AMC's The Walking Dead, we get "Better Angels" to continue the full-steam-ahead vibe that's beginning the serve the series very well. "Better Angels" is a strong episode, but in what appear to be attempts to tie up loose ends and maintain some emotional core to the show, there are moments that don't really work, or for that matter, make a lot of sense. The big news, if you don't already know please turn your head now, is that Rick stabs Shane, not in cold blood, but not in self-defense entirely either. It's a killing in lukewarm blood, but it also seemed otherwise completely unavoidable. The way that the episode closes, or nearly closes, on this brutal moment, sets a solid contrast to Rick's plea that the group come together and maintain their humanity as Dale wanted... to be un-broken and to stay together because they'd honor his memory. The problem is that Rick never loses his humanity completely. The twist, or rather the turn of the knife, isn't nearly as big because we know that Rick knows better. The problem is that Carl witnesses it. Or at least sees his father looming over Shane's body. And in that moment, the innocence is all gone for the young man.
Elsewhere and earlier, Rick's original plea to honor Dale could easily be a pact made by the writers of the show. Rick essentially tells the team not to be whining, philosophical, sad-sacks anymore. And if the writers are hinting that they'll take the show in a non-AMC hyper-dramatic direction, then I'm all for it. Of course, they don't make immediate good on this demand... although Lori inexplicably does. She turns to Shane, just episodes (but days in show time) from his outrageous claims and attempts to beat Rick to death, to tell him that she's sorry, that she (hints) loved him at least for a minute there, and that he's a good guy. She says it's because Dale died and that makes her question all her notions, but that's stupid if only because Lori and Dale never seemed to talk or have fun or anything. It's problematic to make a character like Dale, who becomes the whining tattletale and unwanted conscience to the audience and the group on screen, and then pretend that everyone's completely heartbroken at his passing. If the writers took 7 minutes from the philosophy aspect of the show and put it into showing a bond and a love among the characters, even if it's just an instant, then these deaths would mean more. And revelatory reactions would seem more reasonable.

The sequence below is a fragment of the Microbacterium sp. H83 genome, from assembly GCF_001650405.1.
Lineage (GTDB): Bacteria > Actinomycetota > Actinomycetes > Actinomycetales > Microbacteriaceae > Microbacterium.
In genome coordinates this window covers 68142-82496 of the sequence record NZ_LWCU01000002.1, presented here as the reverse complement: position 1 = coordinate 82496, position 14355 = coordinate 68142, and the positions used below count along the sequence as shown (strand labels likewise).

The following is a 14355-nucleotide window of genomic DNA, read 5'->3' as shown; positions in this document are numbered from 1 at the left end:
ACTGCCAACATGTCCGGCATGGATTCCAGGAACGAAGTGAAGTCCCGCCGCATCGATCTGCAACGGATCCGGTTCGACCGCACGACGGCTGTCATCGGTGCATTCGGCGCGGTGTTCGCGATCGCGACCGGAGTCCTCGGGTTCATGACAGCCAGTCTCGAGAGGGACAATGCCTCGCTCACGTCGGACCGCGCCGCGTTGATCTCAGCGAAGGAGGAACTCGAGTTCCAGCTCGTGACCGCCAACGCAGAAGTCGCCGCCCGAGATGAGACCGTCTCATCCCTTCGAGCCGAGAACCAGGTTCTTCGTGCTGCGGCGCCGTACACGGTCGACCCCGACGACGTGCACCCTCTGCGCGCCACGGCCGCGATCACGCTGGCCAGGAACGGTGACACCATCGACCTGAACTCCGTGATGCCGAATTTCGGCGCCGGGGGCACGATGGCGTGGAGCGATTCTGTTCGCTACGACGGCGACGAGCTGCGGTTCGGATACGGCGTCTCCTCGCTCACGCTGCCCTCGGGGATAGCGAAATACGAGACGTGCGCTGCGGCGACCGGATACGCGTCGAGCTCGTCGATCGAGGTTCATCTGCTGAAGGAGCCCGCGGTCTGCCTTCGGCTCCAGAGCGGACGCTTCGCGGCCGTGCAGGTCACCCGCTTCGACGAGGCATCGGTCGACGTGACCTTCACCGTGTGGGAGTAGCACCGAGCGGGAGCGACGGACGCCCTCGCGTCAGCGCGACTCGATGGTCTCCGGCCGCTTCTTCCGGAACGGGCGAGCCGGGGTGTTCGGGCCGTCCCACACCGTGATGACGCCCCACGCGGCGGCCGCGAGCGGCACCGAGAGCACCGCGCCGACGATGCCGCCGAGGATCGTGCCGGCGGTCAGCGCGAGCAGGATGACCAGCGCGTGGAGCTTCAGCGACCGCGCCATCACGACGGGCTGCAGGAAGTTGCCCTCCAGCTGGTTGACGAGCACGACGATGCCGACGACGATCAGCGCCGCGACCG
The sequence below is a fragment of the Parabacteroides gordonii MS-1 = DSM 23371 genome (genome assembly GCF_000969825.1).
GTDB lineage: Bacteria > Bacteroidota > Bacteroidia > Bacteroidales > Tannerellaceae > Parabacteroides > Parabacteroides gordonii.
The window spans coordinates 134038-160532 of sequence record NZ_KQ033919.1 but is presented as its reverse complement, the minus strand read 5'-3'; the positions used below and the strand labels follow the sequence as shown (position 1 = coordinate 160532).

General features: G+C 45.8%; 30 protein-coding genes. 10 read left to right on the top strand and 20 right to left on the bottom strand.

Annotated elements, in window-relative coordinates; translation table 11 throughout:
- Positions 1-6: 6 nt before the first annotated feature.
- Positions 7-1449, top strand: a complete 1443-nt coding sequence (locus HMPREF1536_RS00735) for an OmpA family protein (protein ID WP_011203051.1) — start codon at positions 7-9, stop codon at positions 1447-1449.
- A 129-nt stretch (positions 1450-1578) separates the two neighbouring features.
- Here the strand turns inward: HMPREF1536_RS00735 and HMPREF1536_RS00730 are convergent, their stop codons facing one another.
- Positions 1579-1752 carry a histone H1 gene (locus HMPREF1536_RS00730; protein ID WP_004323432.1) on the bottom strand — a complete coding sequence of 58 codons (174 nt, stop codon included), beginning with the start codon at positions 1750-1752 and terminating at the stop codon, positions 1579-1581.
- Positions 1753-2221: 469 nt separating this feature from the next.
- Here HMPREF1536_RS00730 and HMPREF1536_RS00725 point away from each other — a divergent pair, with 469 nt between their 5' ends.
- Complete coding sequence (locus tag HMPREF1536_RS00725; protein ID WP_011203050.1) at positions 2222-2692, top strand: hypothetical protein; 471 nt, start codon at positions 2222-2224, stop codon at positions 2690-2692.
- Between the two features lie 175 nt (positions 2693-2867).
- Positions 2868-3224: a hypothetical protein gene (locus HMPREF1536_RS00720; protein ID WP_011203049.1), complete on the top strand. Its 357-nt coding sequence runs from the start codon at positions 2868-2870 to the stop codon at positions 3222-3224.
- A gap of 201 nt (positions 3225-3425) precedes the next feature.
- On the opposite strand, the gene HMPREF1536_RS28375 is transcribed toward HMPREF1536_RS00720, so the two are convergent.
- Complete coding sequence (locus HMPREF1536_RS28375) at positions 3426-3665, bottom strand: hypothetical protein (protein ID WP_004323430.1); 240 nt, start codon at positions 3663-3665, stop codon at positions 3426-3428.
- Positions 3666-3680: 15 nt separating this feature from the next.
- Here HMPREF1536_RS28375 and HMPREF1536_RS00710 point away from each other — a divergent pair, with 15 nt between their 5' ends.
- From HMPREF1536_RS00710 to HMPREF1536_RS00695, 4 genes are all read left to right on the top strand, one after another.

Sure, we liked Dale. But we didn't love him. And when Lori opens up to the man she wanted dead two weeks ago. And when Glenn gets all sappy about the Winnebago, it seems trite, like an acknowledgement that they're SUPPOSED to have a bond that they never show. It would be one thing to say, "Oh shit! Another one is dead. This is out of hand. I'm scared." But to put weight on Sophia and Dale when no one talks about Otis or Amy or the countless other people who have already died is hollow. Carl blames himself, and has the most compelling side story option, but it goes nowhere, other than to show some warmth in Shane's heart so that we'll feel worse when Rick rips it out (necessarily) a few scenes later. And that's okay. Because Shane rises, and Carl shoots him. After, of course, Shane takes matters with their captive into his own hands and kills him too. The web is tangled. Shane went crazy. But like Darth Vader, there was still good left. And now he's dead, and Rick will have to try to explain it.
Oh yeah, and a group of zombies were bearing down on the farm from the forest, apparently fulfilling the "we have cows so we're sitting ducks" foreshadowing that was so deftly implanted at the beginning of the show. One more for Season Two. Will they make it good? I think they will. They're getting better. Plus, the visuals, especially the at-dusk showdown between Rick and Shane was beautifully shot. Stay tuned.
- ▼ March (6)
- ► 2011 (121)
- ► 2010 (95)
- ► 2009 (71)